There's your cue, Choy  Grin.
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« Reply #624 on: March 01, 2013, 11:09:15 AM »

The Pope of Rome, to us, does not carry a signification of enchantment, wonder, and filial delight like he carries for Roman Catholics. He's not usually something of great interest to us.

That said, there is something foreboding and creepy about this resignation. It doesn't sit well with me.

A few loose and cryptic thoughts. Cheers.

Eh, Father??  "...a signification of enchantment, wonder, and filial delight."?  Not quite sure what you mean.   

His resignation doesn't need to sit well with you.  I think any creepiness and foreboding is you perhaps reading into it something that probably just isn't there.
Agreed. I'm sad to see His Holiness, go. He was an scholarly, kind, and gentle man. But I have no feelings of "creepiness." Sometimes I think that non-Catholics endow the Papacy with more mistique than do Catholics.

Yes to all that!
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« Reply #625 on: March 01, 2013, 11:17:59 AM »

The Pope of Rome, to us, does not carry a signification of enchantment, wonder, and filial delight like he carries for Roman Catholics. He's not usually something of great interest to us.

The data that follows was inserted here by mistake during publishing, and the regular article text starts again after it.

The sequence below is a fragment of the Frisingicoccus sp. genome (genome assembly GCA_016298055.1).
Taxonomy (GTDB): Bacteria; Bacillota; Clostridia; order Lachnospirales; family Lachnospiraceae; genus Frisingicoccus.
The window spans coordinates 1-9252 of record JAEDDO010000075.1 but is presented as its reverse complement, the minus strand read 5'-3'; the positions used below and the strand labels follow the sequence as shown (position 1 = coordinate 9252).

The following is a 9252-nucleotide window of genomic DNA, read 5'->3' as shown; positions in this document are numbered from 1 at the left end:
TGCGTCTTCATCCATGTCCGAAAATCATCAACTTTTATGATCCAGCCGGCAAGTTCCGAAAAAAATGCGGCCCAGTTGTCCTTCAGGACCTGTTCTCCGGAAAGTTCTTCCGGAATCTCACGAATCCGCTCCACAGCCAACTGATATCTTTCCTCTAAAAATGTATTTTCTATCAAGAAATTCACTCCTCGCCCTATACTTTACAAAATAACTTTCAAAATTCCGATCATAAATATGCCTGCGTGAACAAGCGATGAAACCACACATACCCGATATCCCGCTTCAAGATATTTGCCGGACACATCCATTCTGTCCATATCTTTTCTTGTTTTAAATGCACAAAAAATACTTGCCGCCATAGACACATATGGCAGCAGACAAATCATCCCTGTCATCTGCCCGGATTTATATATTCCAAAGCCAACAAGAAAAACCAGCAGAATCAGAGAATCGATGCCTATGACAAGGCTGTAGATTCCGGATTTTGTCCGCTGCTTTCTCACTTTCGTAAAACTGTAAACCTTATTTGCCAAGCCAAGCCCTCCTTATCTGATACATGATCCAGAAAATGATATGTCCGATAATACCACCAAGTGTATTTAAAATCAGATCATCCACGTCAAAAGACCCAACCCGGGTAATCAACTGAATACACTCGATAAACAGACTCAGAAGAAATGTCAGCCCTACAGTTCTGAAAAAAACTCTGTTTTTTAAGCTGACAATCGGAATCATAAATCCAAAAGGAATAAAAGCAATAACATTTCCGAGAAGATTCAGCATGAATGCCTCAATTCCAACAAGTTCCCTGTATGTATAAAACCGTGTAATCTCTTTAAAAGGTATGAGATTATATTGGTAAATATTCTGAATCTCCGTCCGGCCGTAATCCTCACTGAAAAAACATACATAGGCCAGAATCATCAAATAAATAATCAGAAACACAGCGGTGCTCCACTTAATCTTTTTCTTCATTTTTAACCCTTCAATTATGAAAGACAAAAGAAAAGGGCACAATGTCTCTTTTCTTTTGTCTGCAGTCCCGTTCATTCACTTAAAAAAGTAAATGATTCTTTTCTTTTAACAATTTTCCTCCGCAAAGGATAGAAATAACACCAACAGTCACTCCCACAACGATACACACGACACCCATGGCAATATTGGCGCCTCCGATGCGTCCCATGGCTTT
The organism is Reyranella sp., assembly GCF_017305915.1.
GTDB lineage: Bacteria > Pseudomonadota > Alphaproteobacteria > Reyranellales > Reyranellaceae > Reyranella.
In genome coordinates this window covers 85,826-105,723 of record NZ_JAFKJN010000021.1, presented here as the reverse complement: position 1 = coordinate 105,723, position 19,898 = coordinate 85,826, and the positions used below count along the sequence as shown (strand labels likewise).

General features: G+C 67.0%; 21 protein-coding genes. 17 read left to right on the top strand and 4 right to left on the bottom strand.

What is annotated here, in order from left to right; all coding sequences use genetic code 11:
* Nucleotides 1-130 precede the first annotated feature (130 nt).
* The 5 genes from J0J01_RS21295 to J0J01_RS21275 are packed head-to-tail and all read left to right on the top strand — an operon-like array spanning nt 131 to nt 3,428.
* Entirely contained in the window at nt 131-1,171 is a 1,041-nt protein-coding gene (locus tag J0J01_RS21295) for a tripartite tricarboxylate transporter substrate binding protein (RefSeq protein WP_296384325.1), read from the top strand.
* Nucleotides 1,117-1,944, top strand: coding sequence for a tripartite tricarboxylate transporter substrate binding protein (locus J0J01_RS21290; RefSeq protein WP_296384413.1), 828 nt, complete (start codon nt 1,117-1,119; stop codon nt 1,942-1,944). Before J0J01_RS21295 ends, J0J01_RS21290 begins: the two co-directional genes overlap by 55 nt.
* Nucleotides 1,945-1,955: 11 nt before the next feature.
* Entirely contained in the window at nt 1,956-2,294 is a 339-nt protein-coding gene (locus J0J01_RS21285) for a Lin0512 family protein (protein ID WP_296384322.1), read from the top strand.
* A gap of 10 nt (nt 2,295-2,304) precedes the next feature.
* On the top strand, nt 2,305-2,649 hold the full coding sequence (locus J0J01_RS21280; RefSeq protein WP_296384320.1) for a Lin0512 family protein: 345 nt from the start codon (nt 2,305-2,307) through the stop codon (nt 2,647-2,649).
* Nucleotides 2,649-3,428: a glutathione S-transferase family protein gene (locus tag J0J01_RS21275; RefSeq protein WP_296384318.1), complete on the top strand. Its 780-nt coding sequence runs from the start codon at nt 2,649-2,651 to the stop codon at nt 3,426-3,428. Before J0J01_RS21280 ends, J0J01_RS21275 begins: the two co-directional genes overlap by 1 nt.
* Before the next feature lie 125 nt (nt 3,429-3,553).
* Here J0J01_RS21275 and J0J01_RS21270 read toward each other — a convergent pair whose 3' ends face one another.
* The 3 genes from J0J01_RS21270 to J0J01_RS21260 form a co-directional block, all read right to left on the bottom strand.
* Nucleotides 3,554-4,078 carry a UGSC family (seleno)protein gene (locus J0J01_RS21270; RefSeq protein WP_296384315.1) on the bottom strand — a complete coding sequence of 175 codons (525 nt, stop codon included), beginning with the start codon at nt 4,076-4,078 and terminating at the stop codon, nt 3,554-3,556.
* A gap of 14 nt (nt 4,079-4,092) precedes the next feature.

That said, there is something foreboding and creepy about this resignation. It doesn't sit well with me.

A few loose and cryptic thoughts. Cheers.

His resignation isn't as foreboding and creepy as all the conspiracy theories (and theorists, but the two go hand-in-hand) that have sprung up because a sick 85 year old bishop wants to retire to a monastery and not have the office he occupies become perceived as a joke as often happened when his sick predecessor took the stage to mumble a few words and break everyone's heart by having to watch said ill man being carted around like the showpiece he became.

Just a few loose and not-so-cryptic thoughts.
Just to add, a bishop who never wanted the promotion in the first place not wanting to cling to it when he is no longer up to it.